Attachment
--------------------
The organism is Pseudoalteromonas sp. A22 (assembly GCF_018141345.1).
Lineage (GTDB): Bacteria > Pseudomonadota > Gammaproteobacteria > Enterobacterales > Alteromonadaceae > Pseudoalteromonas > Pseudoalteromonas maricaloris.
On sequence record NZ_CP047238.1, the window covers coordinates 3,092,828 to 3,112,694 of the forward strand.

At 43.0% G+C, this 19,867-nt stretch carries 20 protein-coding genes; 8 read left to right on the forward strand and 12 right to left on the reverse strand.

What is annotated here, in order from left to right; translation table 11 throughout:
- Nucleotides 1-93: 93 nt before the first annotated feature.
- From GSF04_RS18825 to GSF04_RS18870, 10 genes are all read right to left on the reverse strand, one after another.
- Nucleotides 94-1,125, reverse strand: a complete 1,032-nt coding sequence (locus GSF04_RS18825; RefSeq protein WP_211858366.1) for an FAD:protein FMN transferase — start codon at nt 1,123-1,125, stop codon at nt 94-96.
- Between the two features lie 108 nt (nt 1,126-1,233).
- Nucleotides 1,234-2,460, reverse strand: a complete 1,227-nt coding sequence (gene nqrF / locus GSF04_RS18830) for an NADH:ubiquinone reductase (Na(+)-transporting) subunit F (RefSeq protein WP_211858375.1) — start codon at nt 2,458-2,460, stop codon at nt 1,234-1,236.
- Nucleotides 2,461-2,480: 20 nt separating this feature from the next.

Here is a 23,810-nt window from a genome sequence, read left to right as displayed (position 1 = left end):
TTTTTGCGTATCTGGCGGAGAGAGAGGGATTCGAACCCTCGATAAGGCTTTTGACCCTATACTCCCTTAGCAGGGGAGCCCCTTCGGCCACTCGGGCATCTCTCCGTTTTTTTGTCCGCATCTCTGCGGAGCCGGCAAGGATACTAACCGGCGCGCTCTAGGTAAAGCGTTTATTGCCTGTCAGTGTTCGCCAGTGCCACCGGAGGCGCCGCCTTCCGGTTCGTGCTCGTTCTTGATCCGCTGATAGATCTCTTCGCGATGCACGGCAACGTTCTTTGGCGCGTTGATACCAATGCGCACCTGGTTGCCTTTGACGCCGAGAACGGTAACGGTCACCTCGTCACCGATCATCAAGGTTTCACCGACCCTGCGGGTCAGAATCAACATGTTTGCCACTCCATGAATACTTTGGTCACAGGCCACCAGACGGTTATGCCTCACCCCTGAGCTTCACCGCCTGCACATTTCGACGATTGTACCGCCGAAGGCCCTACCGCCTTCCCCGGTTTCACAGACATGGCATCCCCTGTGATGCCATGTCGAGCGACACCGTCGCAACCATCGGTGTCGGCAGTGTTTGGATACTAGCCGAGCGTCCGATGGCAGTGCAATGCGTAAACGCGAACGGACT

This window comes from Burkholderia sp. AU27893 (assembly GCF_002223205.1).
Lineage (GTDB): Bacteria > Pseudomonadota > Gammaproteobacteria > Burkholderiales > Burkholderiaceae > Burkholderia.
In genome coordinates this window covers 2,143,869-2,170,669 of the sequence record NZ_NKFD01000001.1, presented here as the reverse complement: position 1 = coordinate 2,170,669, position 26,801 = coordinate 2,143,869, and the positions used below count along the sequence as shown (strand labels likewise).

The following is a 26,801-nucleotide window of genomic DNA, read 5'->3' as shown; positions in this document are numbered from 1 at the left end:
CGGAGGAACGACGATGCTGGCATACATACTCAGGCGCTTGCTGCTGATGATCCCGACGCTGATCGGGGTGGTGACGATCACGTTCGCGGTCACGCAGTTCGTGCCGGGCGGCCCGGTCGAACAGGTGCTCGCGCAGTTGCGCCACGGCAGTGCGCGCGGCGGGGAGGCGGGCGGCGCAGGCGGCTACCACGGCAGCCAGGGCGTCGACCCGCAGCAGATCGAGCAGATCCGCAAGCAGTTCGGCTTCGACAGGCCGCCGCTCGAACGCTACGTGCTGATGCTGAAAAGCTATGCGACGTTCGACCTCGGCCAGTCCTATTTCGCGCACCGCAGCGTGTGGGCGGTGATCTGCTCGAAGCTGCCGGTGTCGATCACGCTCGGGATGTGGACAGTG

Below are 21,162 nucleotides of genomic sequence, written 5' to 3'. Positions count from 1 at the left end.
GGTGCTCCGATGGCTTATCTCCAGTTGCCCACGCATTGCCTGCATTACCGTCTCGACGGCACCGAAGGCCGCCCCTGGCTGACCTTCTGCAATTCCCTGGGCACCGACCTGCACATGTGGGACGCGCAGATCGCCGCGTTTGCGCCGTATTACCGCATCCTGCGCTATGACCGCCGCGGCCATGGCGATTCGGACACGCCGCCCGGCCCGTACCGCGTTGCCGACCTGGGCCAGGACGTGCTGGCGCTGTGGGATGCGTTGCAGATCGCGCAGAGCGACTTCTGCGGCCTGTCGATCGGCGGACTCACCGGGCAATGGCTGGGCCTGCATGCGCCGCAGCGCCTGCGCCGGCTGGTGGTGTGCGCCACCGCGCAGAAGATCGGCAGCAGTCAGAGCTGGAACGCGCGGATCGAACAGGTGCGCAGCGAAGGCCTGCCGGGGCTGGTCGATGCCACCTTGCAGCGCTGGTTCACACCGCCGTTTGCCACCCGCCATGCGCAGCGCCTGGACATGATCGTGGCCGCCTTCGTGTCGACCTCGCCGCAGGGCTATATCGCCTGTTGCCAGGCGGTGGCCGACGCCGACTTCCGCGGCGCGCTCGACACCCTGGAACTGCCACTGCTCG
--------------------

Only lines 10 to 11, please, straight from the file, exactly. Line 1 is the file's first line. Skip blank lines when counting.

- Nucleotides 1,234-2,460, reverse strand: a complete 1,227-nt coding sequence (gene nqrF / locus GSF04_RS18830) for an NADH:ubiquinone reductase (Na(+)-transporting) subunit F (RefSeq protein WP_211858375.1) — start codon at nt 2,458-2,460, stop codon at nt 1,234-1,236.
- Nucleotides 2,461-2,480: 20 nt separating this feature from the next.